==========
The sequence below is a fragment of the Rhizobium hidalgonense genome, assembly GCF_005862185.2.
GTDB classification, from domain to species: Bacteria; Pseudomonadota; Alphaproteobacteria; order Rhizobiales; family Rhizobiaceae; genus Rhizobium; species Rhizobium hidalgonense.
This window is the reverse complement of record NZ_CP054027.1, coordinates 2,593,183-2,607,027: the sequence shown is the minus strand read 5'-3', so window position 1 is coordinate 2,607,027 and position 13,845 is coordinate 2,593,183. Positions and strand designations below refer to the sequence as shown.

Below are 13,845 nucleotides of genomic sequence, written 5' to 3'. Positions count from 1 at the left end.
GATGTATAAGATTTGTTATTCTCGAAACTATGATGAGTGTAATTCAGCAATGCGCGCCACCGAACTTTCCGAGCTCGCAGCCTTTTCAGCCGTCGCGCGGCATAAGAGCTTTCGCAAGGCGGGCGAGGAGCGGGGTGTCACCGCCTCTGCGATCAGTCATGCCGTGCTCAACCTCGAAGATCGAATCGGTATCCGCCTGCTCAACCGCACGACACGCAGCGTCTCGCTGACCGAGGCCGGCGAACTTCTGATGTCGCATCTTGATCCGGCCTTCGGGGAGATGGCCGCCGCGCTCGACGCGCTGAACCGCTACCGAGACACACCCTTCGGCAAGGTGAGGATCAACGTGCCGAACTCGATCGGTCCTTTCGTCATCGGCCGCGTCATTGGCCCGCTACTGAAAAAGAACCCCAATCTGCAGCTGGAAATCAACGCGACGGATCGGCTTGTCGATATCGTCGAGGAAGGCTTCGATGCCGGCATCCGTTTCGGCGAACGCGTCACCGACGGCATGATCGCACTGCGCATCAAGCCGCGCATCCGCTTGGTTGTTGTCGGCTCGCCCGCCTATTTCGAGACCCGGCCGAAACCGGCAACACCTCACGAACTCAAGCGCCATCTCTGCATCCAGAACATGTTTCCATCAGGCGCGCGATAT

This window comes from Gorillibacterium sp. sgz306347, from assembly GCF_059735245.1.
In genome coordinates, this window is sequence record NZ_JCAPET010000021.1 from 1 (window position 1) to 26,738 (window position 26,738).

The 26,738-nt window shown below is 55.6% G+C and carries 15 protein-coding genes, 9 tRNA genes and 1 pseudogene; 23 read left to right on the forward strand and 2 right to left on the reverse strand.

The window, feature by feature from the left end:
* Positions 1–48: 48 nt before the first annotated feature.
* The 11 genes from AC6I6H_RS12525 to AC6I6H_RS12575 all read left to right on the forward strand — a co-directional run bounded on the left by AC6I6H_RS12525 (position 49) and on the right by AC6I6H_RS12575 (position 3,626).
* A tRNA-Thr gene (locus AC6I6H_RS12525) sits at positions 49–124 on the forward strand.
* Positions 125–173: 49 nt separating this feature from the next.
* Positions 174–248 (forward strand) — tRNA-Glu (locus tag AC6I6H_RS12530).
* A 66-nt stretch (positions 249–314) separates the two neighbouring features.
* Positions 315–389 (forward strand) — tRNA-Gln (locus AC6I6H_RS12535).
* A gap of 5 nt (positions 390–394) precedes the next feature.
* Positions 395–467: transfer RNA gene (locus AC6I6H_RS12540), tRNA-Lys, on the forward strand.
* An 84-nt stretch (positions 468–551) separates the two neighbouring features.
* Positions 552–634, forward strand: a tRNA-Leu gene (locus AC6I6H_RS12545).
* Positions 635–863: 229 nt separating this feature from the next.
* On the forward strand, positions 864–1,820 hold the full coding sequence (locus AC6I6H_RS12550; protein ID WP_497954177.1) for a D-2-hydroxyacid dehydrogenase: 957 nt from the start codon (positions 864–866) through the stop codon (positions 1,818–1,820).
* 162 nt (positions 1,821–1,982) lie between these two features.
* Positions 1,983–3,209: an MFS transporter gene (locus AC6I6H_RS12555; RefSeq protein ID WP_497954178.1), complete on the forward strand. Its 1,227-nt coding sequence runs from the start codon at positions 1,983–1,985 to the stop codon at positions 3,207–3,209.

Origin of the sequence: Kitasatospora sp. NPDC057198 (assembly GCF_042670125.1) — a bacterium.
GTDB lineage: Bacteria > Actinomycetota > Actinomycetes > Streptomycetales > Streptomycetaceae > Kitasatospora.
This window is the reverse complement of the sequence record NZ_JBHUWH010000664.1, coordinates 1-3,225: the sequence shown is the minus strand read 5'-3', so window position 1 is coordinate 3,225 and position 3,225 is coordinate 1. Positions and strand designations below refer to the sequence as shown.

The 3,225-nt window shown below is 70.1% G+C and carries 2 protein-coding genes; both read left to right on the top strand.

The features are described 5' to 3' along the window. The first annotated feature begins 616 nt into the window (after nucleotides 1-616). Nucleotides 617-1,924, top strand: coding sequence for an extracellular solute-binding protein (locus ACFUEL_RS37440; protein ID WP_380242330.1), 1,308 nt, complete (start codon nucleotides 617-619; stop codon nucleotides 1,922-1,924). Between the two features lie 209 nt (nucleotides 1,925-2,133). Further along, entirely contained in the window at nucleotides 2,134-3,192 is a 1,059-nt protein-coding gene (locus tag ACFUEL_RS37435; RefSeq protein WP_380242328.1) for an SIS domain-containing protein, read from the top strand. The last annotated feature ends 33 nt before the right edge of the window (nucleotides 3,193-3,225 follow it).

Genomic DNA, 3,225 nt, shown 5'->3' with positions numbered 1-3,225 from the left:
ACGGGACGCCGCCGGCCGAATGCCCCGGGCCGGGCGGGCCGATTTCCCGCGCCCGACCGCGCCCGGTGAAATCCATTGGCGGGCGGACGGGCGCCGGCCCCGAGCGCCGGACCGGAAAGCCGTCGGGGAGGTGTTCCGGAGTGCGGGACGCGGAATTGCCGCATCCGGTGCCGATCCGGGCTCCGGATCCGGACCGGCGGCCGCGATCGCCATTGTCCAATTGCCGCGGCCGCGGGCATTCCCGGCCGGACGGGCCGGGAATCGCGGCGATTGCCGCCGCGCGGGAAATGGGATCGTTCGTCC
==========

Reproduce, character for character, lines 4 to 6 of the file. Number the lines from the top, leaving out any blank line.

Below are 13,845 nucleotides of genomic sequence, written 5' to 3'. Positions count from 1 at the left end.
GATGTATAAGATTTGTTATTCTCGAAACTATGATGAGTGTAATTCAGCAATGCGCGCCACCGAACTTTCCGAGCTCGCAGCCTTTTCAGCCGTCGCGCGGCATAAGAGCTTTCGCAAGGCGGGCGAGGAGCGGGGTGTCACCGCCTCTGCGATCAGTCATGCCGTGCTCAACCTCGAAGATCGAATCGGTATCCGCCTGCTCAACCGCACGACACGCAGCGTCTCGCTGACCGAGGCCGGCGAACTTCTGATGTCGCATCTTGATCCGGCCTTCGGGGAGATGGCCGCCGCGCTCGACGCGCTGAACCGCTACCGAGACACACCCTTCGGCAAGGTGAGGATCAACGTGCCGAACTCGATCGGTCCTTTCGTCATCGGCCGCGTCATTGGCCCGCTACTGAAAAAGAACCCCAATCTGCAGCTGGAAATCAACGCGACGGATCGGCTTGTCGATATCGTCGAGGAAGGCTTCGATGCCGGCATCCGTTTCGGCGAACGCGTCACCGACGGCATGATCGCACTGCGCATCAAGCCGCGCATCCGCTTGGTTGTTGTCGGCTCGCCCGCCTATTTCGAGACCCGGCCGAAACCGGCAACACCTCACGAACTCAAGCGCCATCTCTGCATCCAGAACATGTTTCCATCAGGCGCGCGATAT

This window comes from Gorillibacterium sp. sgz306347, from assembly GCF_059735245.1.